From these two examples of fantasy fiction, ‘The Lord of the Rings’ and ‘Harry Potter’ series, I want to move towards magical realism once more and explain how the magic of Middle-Earth and Hogwarts constitutes a different plane than magical realist novels like Ahmed Salman Rushdie’s ‘Midnight’s Children’ (1981). Being one of the most famous representatives of magical realism, ‘Midnight’s Children’ borrows a lot from Latin American magical realist writers like Gabriel García Márquez and Isabel Allende. Following their example, Ahmed Salman Rushdie sets his story in our contemporary world complete with its capitalism and imperialism, yet there is space for magic, prophecies, and humans with superpowers in this world. Having been born at the exact time India gained its independence from Britain (thus, being one of many children of midnight with extraordinary powers), the story of Saleem and his family is intertwined with the political and historical events of first India, and then Pakistan and Bangladesh as these countries come into being.
The spatial and temporal setting of Ahmed Salman Rushdie’s novel, as it is the case with ‘One Hundred Years of Solitude’ allows for the depiction of the reality of these developing countries with different levels of their capitalist economies in which various modes of economic production can be seen. Registering the story of Saleem’s family also becomes recording the history of India’s transition from colonialism to independence and then the various struggles it had inside and outside the country. In fact, the novel contains so many historical details about events that happened in the last century in the Indian subcontinent that Ahmed Salman Rushdie himself explains that ‘Midnight’s Children’ is considered to be “pretty realistic, almost a history book” by Indian readers. He also adds that while the Indian reader is more inclined to prioritise the historical and political content of the novel, the Western reader usually perceives the novel as fantasy. The fact that there is so much disparity among the readers from different parts of the world in describing a work of fiction also gives us an idea about how different readers perceive the supernatural elements and the possibility of their reality from different parts of the world. In ‘Midnight’s Children,’ like in ‘One Hundred Years of Solitude,’ the supernatural does not have rules and regulations; it is arbitrary, chaotic and familiar in its chaos.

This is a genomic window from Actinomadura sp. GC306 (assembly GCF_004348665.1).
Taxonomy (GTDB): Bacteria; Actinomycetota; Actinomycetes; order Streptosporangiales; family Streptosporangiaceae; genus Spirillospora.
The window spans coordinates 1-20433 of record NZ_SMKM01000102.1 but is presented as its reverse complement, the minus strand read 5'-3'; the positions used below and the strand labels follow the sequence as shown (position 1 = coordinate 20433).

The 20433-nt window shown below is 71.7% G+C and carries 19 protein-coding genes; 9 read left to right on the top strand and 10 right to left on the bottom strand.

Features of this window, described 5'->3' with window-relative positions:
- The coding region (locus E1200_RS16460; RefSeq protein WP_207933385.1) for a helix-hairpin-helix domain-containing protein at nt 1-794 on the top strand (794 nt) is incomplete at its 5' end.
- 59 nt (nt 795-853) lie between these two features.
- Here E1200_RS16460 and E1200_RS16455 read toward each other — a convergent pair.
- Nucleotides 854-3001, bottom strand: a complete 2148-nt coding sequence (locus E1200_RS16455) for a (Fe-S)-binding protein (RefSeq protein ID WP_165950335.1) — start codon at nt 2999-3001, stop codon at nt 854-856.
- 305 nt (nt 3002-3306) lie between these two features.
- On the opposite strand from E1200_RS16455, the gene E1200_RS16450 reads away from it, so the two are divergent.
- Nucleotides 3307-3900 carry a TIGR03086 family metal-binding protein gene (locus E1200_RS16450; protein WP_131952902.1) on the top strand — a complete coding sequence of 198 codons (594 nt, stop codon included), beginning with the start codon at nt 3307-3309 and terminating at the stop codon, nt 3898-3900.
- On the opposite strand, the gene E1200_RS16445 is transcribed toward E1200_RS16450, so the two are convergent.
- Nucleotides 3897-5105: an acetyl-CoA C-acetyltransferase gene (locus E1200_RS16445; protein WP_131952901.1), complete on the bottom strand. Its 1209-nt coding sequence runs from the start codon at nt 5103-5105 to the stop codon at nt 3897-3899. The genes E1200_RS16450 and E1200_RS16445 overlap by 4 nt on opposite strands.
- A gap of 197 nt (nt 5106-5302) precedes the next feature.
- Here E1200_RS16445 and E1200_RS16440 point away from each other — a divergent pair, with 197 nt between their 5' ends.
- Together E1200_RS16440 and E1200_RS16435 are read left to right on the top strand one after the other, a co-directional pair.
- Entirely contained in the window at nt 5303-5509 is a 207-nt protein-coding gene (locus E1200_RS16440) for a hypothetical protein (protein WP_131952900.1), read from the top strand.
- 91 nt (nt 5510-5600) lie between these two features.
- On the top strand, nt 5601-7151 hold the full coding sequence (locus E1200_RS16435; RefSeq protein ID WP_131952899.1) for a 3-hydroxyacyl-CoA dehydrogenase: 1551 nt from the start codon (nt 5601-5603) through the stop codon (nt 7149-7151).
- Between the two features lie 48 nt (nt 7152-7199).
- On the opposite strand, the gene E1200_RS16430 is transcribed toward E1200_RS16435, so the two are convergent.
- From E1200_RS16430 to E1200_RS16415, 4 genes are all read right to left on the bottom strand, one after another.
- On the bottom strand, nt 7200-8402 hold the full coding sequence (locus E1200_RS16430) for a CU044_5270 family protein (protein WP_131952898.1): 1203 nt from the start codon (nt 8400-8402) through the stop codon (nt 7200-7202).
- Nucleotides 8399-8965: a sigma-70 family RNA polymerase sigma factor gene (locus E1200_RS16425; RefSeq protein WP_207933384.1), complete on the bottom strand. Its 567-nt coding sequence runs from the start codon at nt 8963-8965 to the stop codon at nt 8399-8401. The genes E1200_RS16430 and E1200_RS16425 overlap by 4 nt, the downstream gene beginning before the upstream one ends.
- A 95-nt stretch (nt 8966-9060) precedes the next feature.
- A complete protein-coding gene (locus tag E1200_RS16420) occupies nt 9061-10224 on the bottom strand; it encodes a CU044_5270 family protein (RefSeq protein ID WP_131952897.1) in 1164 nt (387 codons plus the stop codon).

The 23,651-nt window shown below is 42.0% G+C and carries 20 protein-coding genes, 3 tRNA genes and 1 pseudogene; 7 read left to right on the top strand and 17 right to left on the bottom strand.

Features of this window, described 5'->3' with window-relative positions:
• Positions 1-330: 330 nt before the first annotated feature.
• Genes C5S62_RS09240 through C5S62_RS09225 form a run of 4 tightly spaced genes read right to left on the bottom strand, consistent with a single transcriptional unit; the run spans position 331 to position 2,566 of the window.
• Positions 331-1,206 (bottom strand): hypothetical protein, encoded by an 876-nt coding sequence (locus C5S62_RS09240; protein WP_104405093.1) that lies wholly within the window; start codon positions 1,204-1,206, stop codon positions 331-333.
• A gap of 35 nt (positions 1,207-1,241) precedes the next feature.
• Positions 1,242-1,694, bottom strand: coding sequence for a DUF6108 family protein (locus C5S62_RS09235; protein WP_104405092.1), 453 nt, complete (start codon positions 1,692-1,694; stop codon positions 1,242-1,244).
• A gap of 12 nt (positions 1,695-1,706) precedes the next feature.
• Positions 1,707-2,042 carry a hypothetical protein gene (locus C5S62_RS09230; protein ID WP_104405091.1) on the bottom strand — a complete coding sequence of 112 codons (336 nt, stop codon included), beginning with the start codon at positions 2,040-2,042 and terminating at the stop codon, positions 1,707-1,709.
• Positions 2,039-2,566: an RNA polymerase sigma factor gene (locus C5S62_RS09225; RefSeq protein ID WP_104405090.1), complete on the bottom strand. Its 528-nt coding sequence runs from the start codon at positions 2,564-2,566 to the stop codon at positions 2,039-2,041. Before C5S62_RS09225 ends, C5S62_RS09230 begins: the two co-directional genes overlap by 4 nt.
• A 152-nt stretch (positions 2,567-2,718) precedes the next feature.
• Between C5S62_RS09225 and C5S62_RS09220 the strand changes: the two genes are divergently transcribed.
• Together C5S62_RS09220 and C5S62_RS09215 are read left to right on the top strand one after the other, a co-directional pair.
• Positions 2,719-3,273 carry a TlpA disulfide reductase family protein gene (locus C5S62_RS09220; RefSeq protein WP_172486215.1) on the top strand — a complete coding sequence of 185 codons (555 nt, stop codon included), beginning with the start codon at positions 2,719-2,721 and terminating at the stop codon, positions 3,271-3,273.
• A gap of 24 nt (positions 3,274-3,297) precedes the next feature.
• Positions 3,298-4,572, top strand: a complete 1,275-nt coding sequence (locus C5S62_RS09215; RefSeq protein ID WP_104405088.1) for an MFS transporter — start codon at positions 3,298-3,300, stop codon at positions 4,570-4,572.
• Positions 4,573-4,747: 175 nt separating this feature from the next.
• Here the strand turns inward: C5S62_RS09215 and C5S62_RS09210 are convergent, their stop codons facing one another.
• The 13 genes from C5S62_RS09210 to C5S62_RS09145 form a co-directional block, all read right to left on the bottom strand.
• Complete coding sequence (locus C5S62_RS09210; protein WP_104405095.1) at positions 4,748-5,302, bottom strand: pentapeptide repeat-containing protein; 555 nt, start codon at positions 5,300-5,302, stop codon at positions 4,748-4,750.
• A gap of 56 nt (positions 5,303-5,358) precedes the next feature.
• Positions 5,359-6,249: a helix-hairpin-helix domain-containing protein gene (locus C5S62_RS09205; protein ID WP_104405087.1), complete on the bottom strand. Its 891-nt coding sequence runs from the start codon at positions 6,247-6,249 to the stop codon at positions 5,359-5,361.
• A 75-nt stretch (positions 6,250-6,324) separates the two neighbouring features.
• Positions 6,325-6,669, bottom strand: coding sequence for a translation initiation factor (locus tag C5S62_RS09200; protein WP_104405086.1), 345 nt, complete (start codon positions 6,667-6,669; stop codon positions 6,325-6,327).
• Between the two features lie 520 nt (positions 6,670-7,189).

Edited and proofread by Sarah Genner, a British Dark Artist who creates obscure home decor and design for fans of horror and skulls.